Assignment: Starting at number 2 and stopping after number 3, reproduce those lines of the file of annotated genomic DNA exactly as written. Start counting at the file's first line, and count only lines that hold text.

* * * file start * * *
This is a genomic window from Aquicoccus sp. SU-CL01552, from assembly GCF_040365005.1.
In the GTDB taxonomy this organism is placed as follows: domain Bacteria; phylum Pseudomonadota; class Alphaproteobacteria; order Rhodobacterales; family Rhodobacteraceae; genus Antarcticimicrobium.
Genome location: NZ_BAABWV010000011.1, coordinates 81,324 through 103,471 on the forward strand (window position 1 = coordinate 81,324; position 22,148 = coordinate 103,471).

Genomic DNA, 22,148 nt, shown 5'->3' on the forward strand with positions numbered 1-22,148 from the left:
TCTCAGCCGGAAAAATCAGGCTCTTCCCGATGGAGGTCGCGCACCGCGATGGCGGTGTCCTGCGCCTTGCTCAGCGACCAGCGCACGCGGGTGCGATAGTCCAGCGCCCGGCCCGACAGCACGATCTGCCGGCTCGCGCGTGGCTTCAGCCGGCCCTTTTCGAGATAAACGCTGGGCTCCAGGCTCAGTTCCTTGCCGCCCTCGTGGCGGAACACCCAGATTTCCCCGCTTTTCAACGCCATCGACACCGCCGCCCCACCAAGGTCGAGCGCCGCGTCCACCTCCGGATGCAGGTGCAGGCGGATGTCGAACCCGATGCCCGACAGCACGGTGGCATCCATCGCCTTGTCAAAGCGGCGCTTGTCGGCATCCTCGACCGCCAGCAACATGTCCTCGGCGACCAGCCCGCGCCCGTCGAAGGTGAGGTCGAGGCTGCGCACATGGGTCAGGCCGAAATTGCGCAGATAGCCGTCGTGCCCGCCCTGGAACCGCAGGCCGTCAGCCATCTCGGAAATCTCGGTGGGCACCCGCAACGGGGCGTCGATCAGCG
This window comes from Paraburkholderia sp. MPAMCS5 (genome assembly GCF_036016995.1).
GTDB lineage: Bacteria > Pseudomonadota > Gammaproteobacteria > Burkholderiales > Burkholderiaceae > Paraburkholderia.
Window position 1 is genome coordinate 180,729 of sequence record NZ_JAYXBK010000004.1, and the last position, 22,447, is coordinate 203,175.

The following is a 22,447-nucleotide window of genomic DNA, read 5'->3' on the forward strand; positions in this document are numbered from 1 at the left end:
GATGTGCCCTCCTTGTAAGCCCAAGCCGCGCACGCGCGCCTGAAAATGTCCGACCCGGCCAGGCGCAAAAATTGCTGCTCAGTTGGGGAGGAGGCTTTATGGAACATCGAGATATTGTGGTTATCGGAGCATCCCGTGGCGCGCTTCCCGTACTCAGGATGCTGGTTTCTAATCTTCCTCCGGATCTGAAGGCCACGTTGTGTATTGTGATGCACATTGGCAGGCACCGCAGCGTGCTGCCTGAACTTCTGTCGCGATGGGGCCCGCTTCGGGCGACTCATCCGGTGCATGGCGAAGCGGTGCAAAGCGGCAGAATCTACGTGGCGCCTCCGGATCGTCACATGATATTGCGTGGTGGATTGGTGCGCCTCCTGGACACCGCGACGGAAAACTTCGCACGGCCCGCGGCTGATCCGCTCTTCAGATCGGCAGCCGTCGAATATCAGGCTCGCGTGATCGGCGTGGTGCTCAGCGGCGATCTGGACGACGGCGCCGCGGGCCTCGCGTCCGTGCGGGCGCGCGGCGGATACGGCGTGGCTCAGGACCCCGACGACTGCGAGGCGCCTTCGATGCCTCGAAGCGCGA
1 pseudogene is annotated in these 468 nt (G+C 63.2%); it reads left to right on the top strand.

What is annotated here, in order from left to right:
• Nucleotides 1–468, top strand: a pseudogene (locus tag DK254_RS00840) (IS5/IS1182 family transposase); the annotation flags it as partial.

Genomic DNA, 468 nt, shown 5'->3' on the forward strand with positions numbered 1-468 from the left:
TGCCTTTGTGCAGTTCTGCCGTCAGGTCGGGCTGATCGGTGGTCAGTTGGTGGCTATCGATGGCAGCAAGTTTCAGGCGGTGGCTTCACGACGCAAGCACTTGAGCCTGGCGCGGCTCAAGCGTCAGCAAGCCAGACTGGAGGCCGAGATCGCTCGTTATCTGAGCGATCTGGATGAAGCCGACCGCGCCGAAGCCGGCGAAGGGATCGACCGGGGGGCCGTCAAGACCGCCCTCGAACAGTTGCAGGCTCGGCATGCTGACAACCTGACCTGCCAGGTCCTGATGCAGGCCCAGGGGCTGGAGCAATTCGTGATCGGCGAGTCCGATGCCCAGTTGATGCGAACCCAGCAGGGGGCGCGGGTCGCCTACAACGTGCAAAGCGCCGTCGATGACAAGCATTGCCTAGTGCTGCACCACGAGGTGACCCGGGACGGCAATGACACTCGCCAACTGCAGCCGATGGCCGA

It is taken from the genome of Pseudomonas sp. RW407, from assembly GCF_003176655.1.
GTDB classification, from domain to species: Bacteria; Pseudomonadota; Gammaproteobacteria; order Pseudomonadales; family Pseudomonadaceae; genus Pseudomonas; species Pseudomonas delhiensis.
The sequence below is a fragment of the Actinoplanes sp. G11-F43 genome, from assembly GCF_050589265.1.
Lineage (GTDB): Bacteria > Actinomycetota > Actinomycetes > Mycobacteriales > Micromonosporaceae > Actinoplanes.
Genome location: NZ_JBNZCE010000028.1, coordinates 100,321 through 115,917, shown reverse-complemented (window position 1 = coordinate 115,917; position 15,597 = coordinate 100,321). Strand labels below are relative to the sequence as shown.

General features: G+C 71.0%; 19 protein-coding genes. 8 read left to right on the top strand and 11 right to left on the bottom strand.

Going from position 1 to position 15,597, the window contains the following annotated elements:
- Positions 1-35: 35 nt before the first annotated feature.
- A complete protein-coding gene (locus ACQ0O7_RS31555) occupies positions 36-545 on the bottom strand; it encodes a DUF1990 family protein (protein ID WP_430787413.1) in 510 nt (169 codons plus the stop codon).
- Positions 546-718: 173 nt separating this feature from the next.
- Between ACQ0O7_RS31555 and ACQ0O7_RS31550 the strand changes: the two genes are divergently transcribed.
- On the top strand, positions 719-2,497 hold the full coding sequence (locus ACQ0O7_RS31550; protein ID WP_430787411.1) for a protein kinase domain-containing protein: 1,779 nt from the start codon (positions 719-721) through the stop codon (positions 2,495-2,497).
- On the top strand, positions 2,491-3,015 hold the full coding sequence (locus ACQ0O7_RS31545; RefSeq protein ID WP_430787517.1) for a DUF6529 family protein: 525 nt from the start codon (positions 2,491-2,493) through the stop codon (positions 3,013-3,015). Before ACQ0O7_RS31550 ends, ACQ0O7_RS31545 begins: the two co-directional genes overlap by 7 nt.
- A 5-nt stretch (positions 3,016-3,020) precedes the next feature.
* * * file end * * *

In the GTDB taxonomy this organism is placed as follows: domain Bacteria; phylum Pseudomonadota; class Alphaproteobacteria; order Rhodobacterales; family Rhodobacteraceae; genus Antarcticimicrobium.
Genome location: NZ_BAABWV010000011.1, coordinates 81,324 through 103,471 on the forward strand (window position 1 = coordinate 81,324; position 22,148 = coordinate 103,471).